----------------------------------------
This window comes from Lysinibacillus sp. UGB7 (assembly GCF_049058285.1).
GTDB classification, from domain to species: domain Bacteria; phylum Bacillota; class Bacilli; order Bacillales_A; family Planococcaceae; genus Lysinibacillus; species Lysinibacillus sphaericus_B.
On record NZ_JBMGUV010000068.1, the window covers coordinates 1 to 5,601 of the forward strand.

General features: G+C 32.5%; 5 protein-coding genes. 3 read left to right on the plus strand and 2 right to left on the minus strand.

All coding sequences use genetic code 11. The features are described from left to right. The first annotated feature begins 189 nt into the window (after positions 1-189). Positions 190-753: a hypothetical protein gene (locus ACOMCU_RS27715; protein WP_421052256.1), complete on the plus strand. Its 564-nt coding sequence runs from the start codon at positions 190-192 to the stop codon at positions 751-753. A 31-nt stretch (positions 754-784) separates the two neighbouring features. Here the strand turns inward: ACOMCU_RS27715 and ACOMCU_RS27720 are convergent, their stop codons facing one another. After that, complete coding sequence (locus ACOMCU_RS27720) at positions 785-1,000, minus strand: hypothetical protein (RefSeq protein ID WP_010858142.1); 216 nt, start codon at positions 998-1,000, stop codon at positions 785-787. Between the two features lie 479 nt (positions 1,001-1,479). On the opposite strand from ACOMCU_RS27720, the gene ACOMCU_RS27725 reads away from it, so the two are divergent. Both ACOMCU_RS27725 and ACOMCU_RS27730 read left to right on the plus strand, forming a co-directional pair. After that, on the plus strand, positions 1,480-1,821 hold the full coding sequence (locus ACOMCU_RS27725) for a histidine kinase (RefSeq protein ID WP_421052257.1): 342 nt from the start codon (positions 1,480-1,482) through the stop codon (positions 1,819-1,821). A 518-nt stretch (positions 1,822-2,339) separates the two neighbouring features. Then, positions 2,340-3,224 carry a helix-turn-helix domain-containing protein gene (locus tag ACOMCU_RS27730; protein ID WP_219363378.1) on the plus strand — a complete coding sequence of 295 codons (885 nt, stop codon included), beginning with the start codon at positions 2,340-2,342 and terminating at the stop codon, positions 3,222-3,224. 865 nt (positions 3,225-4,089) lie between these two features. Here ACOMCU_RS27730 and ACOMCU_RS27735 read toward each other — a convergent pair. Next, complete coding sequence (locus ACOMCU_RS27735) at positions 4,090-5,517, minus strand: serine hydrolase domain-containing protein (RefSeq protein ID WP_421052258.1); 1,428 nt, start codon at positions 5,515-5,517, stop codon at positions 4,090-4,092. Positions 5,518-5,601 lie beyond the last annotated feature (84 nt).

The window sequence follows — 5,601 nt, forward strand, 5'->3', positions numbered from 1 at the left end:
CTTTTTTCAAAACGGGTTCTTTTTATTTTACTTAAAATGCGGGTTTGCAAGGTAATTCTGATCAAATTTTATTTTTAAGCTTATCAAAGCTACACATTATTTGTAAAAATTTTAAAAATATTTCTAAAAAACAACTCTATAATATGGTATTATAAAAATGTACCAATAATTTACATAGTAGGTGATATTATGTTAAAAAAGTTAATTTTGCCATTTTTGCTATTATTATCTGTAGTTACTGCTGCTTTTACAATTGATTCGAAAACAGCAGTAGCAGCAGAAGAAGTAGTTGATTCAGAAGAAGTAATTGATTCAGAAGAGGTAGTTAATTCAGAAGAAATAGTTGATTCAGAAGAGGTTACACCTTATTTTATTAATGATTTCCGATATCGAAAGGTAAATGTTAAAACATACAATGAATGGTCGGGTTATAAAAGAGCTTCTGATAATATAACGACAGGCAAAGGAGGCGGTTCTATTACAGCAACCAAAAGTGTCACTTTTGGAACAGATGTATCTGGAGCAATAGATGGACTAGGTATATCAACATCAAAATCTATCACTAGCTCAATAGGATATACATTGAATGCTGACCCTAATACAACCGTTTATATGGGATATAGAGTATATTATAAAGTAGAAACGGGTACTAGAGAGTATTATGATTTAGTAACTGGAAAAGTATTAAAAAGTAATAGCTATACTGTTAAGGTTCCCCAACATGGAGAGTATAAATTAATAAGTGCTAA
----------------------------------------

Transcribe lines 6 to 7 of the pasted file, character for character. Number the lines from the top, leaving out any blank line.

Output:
The window sequence follows — 5,601 nt, forward strand, 5'->3', positions numbered from 1 at the left end:
CTTTTTTCAAAACGGGTTCTTTTTATTTTACTTAAAATGCGGGTTTGCAAGGTAATTCTGATCAAATTTTATTTTTAAGCTTATCAAAGCTACACATTATTTGTAAAAATTTTAAAAATATTTCTAAAAAACAACTCTATAATATGGTATTATAAAAATGTACCAATAATTTACATAGTAGGTGATATTATGTTAAAAAAGTTAATTTTGCCATTTTTGCTATTATTATCTGTAGTTACTGCTGCTTTTACAATTGATTCGAAAACAGCAGTAGCAGCAGAAGAAGTAGTTGATTCAGAAGAAGTAATTGATTCAGAAGAGGTAGTTAATTCAGAAGAAATAGTTGATTCAGAAGAGGTTACACCTTATTTTATTAATGATTTCCGATATCGAAAGGTAAATGTTAAAACATACAATGAATGGTCGGGTTATAAAAGAGCTTCTGATAATATAACGACAGGCAAAGGAGGCGGTTCTATTACAGCAACCAAAAGTGTCACTTTTGGAACAGATGTATCTGGAGCAATAGATGGACTAGGTATATCAACATCAAAATCTATCACTAGCTCAATAGGATATACATTGAATGCTGACCCTAATACAACCGTTTATATGGGATATAGAGTATATTATAAAGTAGAAACGGGTACTAGAGAGTATTATGATTTAGTAACTGGAAAAGTATTAAAAAGTAATAGCTATACTGTTAAGGTTCCCCAACATGGAGAGTATAAATTAATAAGTGCTAA